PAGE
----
The geode cake trend is one of the most beautiful we’ve ever seen. Seriously, food trends can come and go, but we hope the geode cake is here to stay! Rainbow foods and galaxy macaroons are safely on their way off your Instagram feeds, but we would bet there are still geode cakes. Why are these cakes still so popular after months? Most food trends don’t last a month, let alone almost a year! Well, once you see this beautiful cake design, you will completely understand why bakers everywhere are going nuts for this cake design. Let’s just say it totally rocks. (Get it?)
Geode cakes are special because of a hole or slice made in your cake. No, that doesn’t mean you get to eat a slice out of your cake – although we’re certainly not stopping you. This hole serves a purpose: to house a glimmering array of edible geodes within your lovely cake.
We’re sure you know this, but just in case we’ll let you know that a geode is another word for a rock. And our favorite kind of rock can be found in this cake: rock candy.
Beautiful rock candy is responsible for giving this super chic cake it’s geode appearance, making the entire cake 100% edible. It’s pretty to look at AND you can eat it? Does it get any better than that?
Let it be known that two different types of rock candy are required: string rock candy and regular rock candy. Regular rock candy is the classic kind we know, on a stick. String rock candy is loose candy and is larger than the classic variety. You want both to mix up the look of the geode.
Also, as far as coloring your cake goes, feel free to go nuts! You don’t have to stick to this palette of sky blue. We’ve seen gorgeous geodes in purples, pinks, greens, oranges – you name it! Just make sure you use both light and dark colors within the palette to give the “rock” and the whole cake some realistic variety.
- 8″ cake, frosted
- 6″ cake, frosted
- Clear piping gel
- String rock candy
- Regular rock candy
- Fondant (dyed two different colors)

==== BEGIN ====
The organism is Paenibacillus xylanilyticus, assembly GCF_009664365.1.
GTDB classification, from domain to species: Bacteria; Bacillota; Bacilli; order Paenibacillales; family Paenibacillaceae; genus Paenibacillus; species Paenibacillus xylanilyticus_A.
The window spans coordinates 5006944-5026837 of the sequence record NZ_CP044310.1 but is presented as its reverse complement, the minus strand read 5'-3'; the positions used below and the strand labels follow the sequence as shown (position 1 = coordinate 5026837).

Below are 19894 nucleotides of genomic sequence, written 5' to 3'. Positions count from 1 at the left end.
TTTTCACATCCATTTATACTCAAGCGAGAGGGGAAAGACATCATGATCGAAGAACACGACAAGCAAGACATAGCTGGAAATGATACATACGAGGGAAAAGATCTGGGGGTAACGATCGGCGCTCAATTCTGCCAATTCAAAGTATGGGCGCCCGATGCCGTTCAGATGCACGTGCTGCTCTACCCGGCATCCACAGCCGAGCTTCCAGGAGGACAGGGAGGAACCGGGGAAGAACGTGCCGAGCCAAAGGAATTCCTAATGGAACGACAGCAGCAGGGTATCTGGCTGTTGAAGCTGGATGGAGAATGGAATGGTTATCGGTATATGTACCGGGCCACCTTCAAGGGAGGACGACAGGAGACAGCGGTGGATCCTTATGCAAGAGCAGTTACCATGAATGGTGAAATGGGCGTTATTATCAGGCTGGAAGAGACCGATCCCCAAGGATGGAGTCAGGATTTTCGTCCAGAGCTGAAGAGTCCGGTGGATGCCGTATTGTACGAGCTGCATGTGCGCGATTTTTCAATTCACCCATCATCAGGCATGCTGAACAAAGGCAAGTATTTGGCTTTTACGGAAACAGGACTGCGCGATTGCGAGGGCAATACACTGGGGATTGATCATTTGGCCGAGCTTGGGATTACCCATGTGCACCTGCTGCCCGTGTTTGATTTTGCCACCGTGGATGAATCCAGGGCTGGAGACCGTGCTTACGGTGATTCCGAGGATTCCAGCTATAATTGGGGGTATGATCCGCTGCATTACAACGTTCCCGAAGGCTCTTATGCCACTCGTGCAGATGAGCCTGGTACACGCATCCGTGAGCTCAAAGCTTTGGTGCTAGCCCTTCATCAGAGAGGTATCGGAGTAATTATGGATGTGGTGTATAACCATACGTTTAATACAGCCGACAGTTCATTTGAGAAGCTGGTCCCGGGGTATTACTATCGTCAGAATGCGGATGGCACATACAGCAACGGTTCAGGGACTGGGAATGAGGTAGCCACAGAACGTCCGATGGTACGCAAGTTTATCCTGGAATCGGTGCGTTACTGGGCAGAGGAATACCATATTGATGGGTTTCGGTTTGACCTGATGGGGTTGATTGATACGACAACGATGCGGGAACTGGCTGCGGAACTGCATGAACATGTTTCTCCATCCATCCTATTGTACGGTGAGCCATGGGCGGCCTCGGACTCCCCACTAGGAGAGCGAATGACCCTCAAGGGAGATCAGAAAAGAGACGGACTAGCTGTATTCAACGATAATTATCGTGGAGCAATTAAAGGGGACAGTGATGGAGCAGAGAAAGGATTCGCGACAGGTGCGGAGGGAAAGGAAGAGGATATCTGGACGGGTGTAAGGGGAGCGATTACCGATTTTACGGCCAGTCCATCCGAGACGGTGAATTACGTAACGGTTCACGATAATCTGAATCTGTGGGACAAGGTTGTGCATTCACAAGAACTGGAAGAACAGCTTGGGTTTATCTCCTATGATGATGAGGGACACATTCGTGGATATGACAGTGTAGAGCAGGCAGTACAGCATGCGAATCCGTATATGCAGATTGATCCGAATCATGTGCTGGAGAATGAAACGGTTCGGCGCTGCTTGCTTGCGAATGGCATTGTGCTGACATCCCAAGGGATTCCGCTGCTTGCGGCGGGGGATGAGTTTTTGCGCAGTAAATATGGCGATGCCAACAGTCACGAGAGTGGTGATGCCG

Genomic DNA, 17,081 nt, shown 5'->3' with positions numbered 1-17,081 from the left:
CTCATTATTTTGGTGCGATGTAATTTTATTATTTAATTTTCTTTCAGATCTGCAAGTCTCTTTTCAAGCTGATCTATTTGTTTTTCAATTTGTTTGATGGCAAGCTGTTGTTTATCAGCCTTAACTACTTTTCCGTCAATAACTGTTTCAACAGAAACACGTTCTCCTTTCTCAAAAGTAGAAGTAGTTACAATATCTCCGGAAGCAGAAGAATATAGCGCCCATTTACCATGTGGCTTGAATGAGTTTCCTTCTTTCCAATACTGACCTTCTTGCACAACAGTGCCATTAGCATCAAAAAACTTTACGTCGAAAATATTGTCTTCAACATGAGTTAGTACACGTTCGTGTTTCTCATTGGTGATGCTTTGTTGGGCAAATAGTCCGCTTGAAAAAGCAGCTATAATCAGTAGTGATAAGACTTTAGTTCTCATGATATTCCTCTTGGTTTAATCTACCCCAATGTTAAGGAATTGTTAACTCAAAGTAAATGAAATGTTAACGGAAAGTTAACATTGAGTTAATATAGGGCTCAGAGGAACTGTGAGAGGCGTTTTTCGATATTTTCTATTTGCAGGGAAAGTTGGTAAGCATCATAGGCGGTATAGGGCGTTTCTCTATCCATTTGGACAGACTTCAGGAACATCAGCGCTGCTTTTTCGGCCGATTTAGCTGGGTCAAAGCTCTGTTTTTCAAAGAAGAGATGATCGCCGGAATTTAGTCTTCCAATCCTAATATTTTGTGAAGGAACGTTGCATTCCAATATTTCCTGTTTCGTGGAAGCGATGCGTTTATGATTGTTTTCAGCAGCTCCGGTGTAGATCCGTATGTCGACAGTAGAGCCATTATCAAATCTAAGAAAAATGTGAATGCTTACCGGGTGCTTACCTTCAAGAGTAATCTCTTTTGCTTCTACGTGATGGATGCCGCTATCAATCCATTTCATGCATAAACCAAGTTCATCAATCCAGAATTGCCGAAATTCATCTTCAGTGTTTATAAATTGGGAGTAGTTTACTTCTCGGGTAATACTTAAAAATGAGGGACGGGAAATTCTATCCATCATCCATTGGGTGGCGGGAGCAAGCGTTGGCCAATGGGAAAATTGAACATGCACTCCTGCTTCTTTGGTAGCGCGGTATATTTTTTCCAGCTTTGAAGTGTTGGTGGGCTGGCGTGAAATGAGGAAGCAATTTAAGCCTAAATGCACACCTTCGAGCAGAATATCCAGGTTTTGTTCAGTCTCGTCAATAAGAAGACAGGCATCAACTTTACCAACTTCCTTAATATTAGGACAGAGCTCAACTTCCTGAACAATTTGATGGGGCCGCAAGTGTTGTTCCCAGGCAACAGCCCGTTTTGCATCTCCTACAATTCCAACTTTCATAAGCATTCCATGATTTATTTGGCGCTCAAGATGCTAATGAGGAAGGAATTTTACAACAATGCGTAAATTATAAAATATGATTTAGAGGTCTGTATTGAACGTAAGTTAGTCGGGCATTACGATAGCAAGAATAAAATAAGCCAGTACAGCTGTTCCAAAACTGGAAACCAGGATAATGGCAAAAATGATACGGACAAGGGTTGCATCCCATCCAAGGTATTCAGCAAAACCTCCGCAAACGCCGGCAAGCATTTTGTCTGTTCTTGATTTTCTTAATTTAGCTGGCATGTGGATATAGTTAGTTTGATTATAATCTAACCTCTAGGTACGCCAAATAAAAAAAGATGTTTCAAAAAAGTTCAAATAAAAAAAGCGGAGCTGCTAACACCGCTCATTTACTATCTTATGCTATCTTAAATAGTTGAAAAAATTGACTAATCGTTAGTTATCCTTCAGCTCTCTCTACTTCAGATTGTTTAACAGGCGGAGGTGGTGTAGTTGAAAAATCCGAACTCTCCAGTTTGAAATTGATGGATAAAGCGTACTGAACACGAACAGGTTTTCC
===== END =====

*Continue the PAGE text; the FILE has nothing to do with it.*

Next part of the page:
- Edible gold leaf
- Fondant smoother
- Fondant cutter or pizza cutter
- Sharp dowel
- Saw or sharp knife
- Prepare cakes and cover in a thin layer of buttercream. Have 6″ cake on a small, thin cardboard cake board, and the 8″ cake on a large, white cake board.
- Roll out two long logs of white fondant and a long log of blue fondant and twist together. Continue to twist and roll fondant together until it is marbled. Using a large fondant rolling pin, roll fondant out flat into a circle at least 14″ in diameter for the small cake, and at least 16″ in diameter for the larger cake.
- Drape fondant over top of each cake and smooth flat with a fondant smoother. Cut any excess away with a sharp knife or pizza cutter.
- Place three wood dowels into the larger cake and cut flush to the top of the cake. Stack with smaller cake on top of the support dowels.
- Use an edible ink pen to draw a long oval shape onto the cake, with half on the top and half on the bottom tiers. Use a sharp knife to remove a deep groove amount of cake.
- Cover the exposed cake in buttercream, and then piping gel. Start in the center with the darkest blue rock candies and work outwards with the lighter candies.
- To use the gold leaf, cut pieces into small strips by placing sheet of gold in between 2 sheets of transfer paper. Gold leaf is extremely fragile and will move at the slightest movement of air. Be warned!
- Brush application area of fondant with water and press gold leaf to that area. Using a large, dry, makeup brush, press the gold leaf down on to the wet fondant area. Fill in any gaps between the gold and the crystals with additional clear crystals.
- To make the border around the bottom of both cakes, pipe on a generous amount of piping gel at the bases and start with the darkest blue at the bottom, working your way up to the lightest.
- Pile the large chunk rock candy on a string on top of the cake as a cake topper.
- Keep cake in fridge until you are ready to serve. It is best consumed within 2-3 days.